With Respect to P.H. Emerson’s Fairy Tale, “The Crows”
I woke up this morning to the sound of crows cawing outside my window.
As I lay staring at the ceiling, I wondered how many were gathered in the yard, perched along the aging wooden fence, watching. And waiting. Was a single bird calling out in search of a friend? Were there two or three, or more, chasing away the deer that liked to nibble on Mom’s yellow roses?
Maybe they were trying to tell me something, as only crows can do.
My Great-Grandpa always said, ‘if you want to see how your day will go, all you need to do is count the crows.’ When I was little, we’d repeat that line in a funny sing-song rhyme every morning before leaving the house for our walk. In those days, my small hand melted into his soft palm and we’d swing our arms in unison, back and forth, as high as we could. Together we’d look for our fortunes in the sky.
I pushed myself up from the mattress and tossed back the covers. By the time my fingers found my glasses on the nightstand and the world outside came into focus, the crows were gone.
Last night I dreamed that two crows watched me sleeping, their beady eyes peering, heads cocked at my snores. They probably looked like I did when my Spanish teacher talked too quickly in class. After all, it’s tough to be an Irish kid trying to trill his R’s in a language that doesn’t exactly roll off the tongue. For me, anyway.
But it was a good dream. ‘When two crows I see, it’s good luck for me.’
On two-crow days, Great-Grandpa took me for ice cream. Sometimes he’d even let me get rainbow sprinkles. We used to sit together on this old wooden bench in the park under the shade of a big oak, sticky vanilla dripping from the cone through the spaces between our fingers. I’d always try to eat faster, to get ahead of the summer warmth before my sweet treat turned into a puddle of liquid; but Great-Grandpa always said that it was more important to savor the ice cream than it was to save it from melting, whatever that meant. Those were my best days.
One time, Great-Grandpa told me a story about a sailor from the old country who dropped dead after seeing seven crows flying around in his dreams. For days, I was afraid to look at the sky for too long. I’d hide my face in case any birds were flying over me. If there were seven crows, I didn’t want to know about it. And if I didn’t know about it, they wouldn’t be able to come for me.
Mom yelled at him. “You’re scaring Cormac.” She told me there was nothing to worry about. The crows were just some old man’s fairy tale. After all, Great-Grandpa was really old.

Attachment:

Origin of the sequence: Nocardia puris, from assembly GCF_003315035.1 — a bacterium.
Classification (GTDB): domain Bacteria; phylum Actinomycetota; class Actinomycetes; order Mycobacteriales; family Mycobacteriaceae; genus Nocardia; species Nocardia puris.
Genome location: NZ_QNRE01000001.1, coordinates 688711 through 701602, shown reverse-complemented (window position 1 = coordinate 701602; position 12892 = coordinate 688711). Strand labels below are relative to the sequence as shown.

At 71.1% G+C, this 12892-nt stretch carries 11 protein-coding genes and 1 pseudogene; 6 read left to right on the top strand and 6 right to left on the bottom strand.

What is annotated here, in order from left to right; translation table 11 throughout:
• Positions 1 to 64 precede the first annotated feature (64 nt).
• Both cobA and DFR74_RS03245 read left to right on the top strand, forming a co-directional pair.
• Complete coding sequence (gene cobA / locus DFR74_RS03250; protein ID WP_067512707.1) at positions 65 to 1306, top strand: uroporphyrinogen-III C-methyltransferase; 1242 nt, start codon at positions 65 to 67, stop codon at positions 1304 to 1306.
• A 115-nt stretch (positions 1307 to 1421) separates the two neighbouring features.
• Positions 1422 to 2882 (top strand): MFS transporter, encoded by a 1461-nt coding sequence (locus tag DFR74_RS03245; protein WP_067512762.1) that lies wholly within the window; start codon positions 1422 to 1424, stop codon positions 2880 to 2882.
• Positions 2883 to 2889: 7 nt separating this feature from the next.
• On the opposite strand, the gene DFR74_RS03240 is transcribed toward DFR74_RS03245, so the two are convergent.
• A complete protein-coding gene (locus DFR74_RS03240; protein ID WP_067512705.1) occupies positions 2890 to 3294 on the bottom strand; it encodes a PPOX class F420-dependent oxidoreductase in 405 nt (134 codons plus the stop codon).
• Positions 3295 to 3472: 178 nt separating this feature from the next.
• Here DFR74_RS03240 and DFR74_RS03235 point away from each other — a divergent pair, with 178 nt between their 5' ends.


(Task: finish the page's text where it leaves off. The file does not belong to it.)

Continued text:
Still, I had nightmares for weeks.
Great-Grandpa only laughed. And continued to tell me all about the crows. In secret.
Funny thing, I remembered seeing crows at Great-Grandpa’s funeral. Five sleek birds swooped down onto the railing of the church steps, squawking as pallbearers walked by with the casket. I turned to tell Mom to look, that Great-Grandpa was giving us a sign. She was too busy fixing her makeup to listen to me. I told her she looked like a sad raccoon, and it set her crying again.
From that day on, I decided to keep the crow counting to myself.
But the crows remained my greatest fascination. In fourth grade, I wrote a report about them. In sixth, I learned that a group of crows is called a “murder” (who would’ve thought?). In seventh grade, I learned the words to every Counting Crows song – I even convinced our band director to let us play one for the spring concert.
Yawning and stretching, I looked over the cloud-dotted sky.
Two crows. Today was gonna be a good day.
“Hey Freckles!” The bus quieted as Logan leaned over the seat. He pulled his lips back in a sneer; remnants of his breakfast stuck in his braces. Blueberry muffin.
He cracked his knuckles and stretched his fingers as he opened and closed his fist. I could see the dirt under his fingernails.
“Are you deaf?” Logan smacked the side of my head, stunning me. As I reached up, his other hand connected with my face. His cronies popped up like weasels, smirking.
“Got my math homework?”
I rubbed my stinging cheek. “Well, no. I shouldn’t be—”
He interrupted with another slap.
“You shouldn’t be, what? A red headed freak?”
The bus erupted with laughter. Heat flooded from my ears. I lowered my head, rifling through my backpack as he hovered over me.